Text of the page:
Spatial Hierarchical Models for Extremes: Modeling Both Climate and Weather Effects
Dan
Cooley

Colorado State University

Thursday, February 11, 2010 - 3:30pm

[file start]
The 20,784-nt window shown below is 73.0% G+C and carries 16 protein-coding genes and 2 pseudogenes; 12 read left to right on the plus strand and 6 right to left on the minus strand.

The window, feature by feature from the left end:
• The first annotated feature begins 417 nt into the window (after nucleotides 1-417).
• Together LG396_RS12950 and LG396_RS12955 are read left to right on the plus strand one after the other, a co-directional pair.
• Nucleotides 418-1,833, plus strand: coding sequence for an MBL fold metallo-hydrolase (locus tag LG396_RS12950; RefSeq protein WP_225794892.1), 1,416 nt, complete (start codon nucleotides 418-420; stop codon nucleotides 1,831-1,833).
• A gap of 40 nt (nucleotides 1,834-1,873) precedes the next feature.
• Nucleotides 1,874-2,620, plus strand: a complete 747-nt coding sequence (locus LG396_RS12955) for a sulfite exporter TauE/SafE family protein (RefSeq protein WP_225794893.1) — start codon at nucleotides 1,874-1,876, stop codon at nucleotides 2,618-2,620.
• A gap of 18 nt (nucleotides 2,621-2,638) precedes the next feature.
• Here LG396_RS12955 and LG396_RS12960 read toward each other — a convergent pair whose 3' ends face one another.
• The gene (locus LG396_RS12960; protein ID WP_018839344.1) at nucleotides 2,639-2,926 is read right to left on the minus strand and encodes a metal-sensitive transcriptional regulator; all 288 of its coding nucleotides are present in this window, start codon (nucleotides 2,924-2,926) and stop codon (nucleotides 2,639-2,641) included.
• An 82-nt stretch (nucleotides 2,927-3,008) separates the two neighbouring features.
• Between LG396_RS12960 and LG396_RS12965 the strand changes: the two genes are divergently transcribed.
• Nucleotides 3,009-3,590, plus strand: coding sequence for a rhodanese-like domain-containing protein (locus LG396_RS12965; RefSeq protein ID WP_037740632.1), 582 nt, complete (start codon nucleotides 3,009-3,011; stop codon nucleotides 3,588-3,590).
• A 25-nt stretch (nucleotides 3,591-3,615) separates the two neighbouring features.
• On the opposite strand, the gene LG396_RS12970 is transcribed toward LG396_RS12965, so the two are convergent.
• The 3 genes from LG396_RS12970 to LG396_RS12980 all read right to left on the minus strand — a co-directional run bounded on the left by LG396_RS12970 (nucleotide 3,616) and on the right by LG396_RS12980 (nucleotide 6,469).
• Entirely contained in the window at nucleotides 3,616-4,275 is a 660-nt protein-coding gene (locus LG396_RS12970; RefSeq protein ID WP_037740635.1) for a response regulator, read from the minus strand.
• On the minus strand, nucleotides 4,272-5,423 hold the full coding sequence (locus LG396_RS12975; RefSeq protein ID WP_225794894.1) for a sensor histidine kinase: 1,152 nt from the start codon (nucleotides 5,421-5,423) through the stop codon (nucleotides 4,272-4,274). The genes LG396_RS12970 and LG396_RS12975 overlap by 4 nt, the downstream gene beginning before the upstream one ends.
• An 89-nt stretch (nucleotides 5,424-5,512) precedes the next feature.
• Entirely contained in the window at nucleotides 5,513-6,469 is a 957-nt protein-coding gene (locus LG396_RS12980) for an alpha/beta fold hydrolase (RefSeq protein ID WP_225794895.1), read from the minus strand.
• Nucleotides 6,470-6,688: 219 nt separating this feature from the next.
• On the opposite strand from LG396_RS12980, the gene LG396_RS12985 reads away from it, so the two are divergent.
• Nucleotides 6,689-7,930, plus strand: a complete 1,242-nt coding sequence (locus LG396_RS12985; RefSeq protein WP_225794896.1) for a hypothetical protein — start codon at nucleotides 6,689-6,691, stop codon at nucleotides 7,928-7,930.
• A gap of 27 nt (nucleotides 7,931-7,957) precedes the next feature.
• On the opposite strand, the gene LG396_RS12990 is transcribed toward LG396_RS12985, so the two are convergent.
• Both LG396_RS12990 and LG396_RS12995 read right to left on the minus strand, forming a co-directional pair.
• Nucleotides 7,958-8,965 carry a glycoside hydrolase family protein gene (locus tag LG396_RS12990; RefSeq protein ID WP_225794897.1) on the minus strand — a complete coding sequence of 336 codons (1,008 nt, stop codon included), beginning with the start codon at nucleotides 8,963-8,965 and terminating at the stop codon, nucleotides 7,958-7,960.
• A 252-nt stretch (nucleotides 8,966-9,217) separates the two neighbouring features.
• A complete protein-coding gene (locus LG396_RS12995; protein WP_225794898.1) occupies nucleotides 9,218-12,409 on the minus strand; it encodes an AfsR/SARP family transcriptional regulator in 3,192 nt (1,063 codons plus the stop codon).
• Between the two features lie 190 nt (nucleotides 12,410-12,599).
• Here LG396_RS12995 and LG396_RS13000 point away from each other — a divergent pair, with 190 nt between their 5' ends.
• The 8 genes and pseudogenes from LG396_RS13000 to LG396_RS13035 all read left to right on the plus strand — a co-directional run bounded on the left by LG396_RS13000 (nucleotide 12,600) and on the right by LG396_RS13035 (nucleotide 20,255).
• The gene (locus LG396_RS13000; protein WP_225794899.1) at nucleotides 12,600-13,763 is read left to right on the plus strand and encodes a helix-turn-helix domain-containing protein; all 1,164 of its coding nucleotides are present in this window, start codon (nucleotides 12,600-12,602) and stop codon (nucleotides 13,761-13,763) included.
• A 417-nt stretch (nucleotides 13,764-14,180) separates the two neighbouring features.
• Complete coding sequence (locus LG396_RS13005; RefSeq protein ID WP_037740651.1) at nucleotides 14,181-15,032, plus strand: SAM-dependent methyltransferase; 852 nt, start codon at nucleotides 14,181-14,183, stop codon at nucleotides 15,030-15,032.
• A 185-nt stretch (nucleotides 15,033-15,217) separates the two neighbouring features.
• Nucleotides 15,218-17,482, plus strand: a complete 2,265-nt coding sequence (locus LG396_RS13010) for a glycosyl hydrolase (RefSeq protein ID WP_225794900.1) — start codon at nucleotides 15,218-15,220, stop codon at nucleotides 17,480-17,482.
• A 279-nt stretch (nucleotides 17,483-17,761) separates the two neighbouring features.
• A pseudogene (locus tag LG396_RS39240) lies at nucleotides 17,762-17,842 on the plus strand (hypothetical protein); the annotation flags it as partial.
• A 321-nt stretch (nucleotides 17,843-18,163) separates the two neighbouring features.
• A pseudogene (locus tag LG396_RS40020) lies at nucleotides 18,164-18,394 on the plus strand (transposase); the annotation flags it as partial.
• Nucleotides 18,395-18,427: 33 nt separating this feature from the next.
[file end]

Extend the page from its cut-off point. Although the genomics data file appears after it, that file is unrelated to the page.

Weather data are characterized by two types of spatial effects. Climate effects occur on a regional scale and characterize how climate varies by location. In terms of a statistical model, one can view climate effects as how the marginal distribution varies by location. Weather effects occur on a more local scale and characterize how different locations can be jointly affected by individual storms. One can think of weather effects as characterizing the joint behavior. We aim to characterize both the climate and weather effects of extreme weather, in particular extreme precipitation. Recently there have been several studies which constructed hierarchical models for spatial extreme data. We extend this line of modeling by employing a max-stable random process at the data level of the hierarchy, thereby accounting for the weather spatial effects which had often been ignored. Because the known max-stable process models can be written in closed form only for the bivariate case, we employ composite likelihood methods to implement them in our hierarchical model. Appropriate uncertainty estimates are obtained via an information sandwich approach. This is joint work with Mathieu Ribatet, EPFL, Switzerland.